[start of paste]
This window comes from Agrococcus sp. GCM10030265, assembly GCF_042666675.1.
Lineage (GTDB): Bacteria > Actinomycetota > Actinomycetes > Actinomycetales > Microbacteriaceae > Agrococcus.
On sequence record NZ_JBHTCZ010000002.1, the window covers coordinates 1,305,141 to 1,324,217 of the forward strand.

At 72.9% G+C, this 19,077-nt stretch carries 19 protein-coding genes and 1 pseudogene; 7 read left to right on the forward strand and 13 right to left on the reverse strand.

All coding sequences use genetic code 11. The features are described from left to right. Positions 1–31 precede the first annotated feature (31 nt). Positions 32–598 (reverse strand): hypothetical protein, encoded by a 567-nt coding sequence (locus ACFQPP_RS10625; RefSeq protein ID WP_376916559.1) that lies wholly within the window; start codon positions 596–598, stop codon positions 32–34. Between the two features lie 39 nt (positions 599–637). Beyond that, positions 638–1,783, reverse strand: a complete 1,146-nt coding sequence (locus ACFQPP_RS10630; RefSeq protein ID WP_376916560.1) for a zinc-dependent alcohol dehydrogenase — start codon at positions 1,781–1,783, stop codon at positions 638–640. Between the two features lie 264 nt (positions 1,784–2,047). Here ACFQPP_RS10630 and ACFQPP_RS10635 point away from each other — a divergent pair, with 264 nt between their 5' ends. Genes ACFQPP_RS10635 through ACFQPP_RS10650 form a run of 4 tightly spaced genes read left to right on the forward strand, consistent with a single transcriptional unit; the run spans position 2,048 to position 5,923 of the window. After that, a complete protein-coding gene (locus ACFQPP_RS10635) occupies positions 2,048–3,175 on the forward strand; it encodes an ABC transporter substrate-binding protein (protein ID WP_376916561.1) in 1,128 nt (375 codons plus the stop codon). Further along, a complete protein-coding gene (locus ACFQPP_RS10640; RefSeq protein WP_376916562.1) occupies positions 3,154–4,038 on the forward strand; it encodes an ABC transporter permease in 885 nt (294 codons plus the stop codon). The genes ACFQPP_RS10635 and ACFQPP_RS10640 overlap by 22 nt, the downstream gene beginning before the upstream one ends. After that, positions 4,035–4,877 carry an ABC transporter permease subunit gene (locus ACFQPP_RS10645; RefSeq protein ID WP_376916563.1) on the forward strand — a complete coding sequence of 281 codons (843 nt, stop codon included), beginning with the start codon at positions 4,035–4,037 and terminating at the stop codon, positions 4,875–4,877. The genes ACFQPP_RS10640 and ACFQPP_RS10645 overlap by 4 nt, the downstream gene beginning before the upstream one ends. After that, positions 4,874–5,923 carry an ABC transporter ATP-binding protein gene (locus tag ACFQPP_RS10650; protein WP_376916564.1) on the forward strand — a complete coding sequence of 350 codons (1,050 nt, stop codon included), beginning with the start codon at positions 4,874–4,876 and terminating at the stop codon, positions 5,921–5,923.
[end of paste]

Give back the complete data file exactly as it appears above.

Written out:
This window comes from Agrococcus sp. GCM10030265, assembly GCF_042666675.1.
Lineage (GTDB): Bacteria > Actinomycetota > Actinomycetes > Actinomycetales > Microbacteriaceae > Agrococcus.
On sequence record NZ_JBHTCZ010000002.1, the window covers coordinates 1,305,141 to 1,324,217 of the forward strand.

At 72.9% G+C, this 19,077-nt stretch carries 19 protein-coding genes and 1 pseudogene; 7 read left to right on the forward strand and 13 right to left on the reverse strand.

All coding sequences use genetic code 11. The features are described from left to right. Positions 1–31 precede the first annotated feature (31 nt). Positions 32–598 (reverse strand): hypothetical protein, encoded by a 567-nt coding sequence (locus ACFQPP_RS10625; RefSeq protein ID WP_376916559.1) that lies wholly within the window; start codon positions 596–598, stop codon positions 32–34. Between the two features lie 39 nt (positions 599–637). Beyond that, positions 638–1,783, reverse strand: a complete 1,146-nt coding sequence (locus ACFQPP_RS10630; RefSeq protein ID WP_376916560.1) for a zinc-dependent alcohol dehydrogenase — start codon at positions 1,781–1,783, stop codon at positions 638–640. Between the two features lie 264 nt (positions 1,784–2,047). Here ACFQPP_RS10630 and ACFQPP_RS10635 point away from each other — a divergent pair, with 264 nt between their 5' ends. Genes ACFQPP_RS10635 through ACFQPP_RS10650 form a run of 4 tightly spaced genes read left to right on the forward strand, consistent with a single transcriptional unit; the run spans position 2,048 to position 5,923 of the window. After that, a complete protein-coding gene (locus ACFQPP_RS10635) occupies positions 2,048–3,175 on the forward strand; it encodes an ABC transporter substrate-binding protein (protein ID WP_376916561.1) in 1,128 nt (375 codons plus the stop codon). Further along, a complete protein-coding gene (locus ACFQPP_RS10640; RefSeq protein WP_376916562.1) occupies positions 3,154–4,038 on the forward strand; it encodes an ABC transporter permease in 885 nt (294 codons plus the stop codon). The genes ACFQPP_RS10635 and ACFQPP_RS10640 overlap by 22 nt, the downstream gene beginning before the upstream one ends. After that, positions 4,035–4,877 carry an ABC transporter permease subunit gene (locus ACFQPP_RS10645; RefSeq protein ID WP_376916563.1) on the forward strand — a complete coding sequence of 281 codons (843 nt, stop codon included), beginning with the start codon at positions 4,035–4,037 and terminating at the stop codon, positions 4,875–4,877. The genes ACFQPP_RS10640 and ACFQPP_RS10645 overlap by 4 nt, the downstream gene beginning before the upstream one ends. After that, positions 4,874–5,923 carry an ABC transporter ATP-binding protein gene (locus tag ACFQPP_RS10650; protein WP_376916564.1) on the forward strand — a complete coding sequence of 350 codons (1,050 nt, stop codon included), beginning with the start codon at positions 4,874–4,876 and terminating at the stop codon, positions 5,921–5,923.